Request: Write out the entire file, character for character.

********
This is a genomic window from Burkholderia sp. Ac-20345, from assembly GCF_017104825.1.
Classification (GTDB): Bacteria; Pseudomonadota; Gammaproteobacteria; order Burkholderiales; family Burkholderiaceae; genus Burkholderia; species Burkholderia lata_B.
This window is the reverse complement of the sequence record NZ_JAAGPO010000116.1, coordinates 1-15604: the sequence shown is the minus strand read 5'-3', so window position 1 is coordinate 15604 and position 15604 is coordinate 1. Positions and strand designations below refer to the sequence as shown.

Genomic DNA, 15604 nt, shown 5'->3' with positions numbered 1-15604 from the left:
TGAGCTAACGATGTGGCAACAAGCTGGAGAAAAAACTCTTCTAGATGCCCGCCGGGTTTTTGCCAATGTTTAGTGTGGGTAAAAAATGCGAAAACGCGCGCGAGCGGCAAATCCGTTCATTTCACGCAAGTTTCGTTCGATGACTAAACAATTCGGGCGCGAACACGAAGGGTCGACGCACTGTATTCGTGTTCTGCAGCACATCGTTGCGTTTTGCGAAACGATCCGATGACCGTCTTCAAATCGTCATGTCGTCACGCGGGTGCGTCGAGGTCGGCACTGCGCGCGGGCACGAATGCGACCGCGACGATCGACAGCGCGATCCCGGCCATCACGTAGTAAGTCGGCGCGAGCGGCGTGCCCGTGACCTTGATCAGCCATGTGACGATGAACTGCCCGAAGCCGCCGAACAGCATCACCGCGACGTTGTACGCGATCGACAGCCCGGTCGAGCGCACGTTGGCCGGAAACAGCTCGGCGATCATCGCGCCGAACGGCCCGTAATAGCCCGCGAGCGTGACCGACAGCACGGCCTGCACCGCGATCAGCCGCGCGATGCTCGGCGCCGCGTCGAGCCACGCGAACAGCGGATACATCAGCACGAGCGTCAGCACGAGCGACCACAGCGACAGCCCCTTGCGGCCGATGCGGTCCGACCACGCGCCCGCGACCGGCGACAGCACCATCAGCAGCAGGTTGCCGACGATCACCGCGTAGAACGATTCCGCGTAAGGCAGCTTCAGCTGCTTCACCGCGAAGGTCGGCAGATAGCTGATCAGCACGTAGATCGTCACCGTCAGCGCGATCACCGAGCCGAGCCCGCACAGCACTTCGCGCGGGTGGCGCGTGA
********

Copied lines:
This is a genomic window from Burkholderia sp. Ac-20345, from assembly GCF_017104825.1.
Classification (GTDB): Bacteria; Pseudomonadota; Gammaproteobacteria; order Burkholderiales; family Burkholderiaceae; genus Burkholderia; species Burkholderia lata_B.
This window is the reverse complement of the sequence record NZ_JAAGPO010000116.1, coordinates 1-15604: the sequence shown is the minus strand read 5'-3', so window position 1 is coordinate 15604 and position 15604 is coordinate 1. Positions and strand designations below refer to the sequence as shown.

Genomic DNA, 15604 nt, shown 5'->3' with positions numbered 1-15604 from the left:
TGAGCTAACGATGTGGCAACAAGCTGGAGAAAAAACTCTTCTAGATGCCCGCCGGGTTTTTGCCAATGTTTAGTGTGGGTAAAAAATGCGAAAACGCGCGCGAGCGGCAAATCCGTTCATTTCACGCAAGTTTCGTTCGATGACTAAACAATTCGGGCGCGAACACGAAGGGTCGACGCACTGTATTCGTGTTCTGCAGCACATCGTTGCGTTTTGCGAAACGATCCGATGACCGTCTTCAAATCGTCATGTCGTCACGCGGGTGCGTCGAGGTCGGCACTGCGCGCGGGCACGAATGCGACCGCGACGATCGACAGCGCGATCCCGGCCATCACGTAGTAAGTCGGCGCGAGCGGCGTGCCCGTGACCTTGATCAGCCATGTGACGATGAACTGCCCGAAGCCGCCGAACAGCATCACCGCGACGTTGTACGCGATCGACAGCCCGGTCGAGCGCACGTTGGCCGGAAACAGCTCGGCGATCATCGCGCCGAACGGCCCGTAATAGCCCGCGAGCGTGACCGACAGCACGGCCTGCACCGCGATCAGCCGCGCGATGCTCGGCGCCGCGTCGAGCCACGCGAACAGCGGATACATCAGCACGAGCGTCAGCACGAGCGACCACAGCGACAGCCCCTTGCGGCCGATGCGGTCCGACCACGCGCCCGCGACCGGCGACAGCACCATCAGCAGCAGGTTGCCGACGATCACCGCGTAGAACGATTCCGCGTAAGGCAGCTTCAGCTGCTTCACCGCGAAGGTCGGCAGATAGCTGATCAGCACGTAGATCGTCACCGTCAGCGCGATCACCGAGCCGAGCCCGCACAGCACTTCGCGCGGGTGGCGCGTGA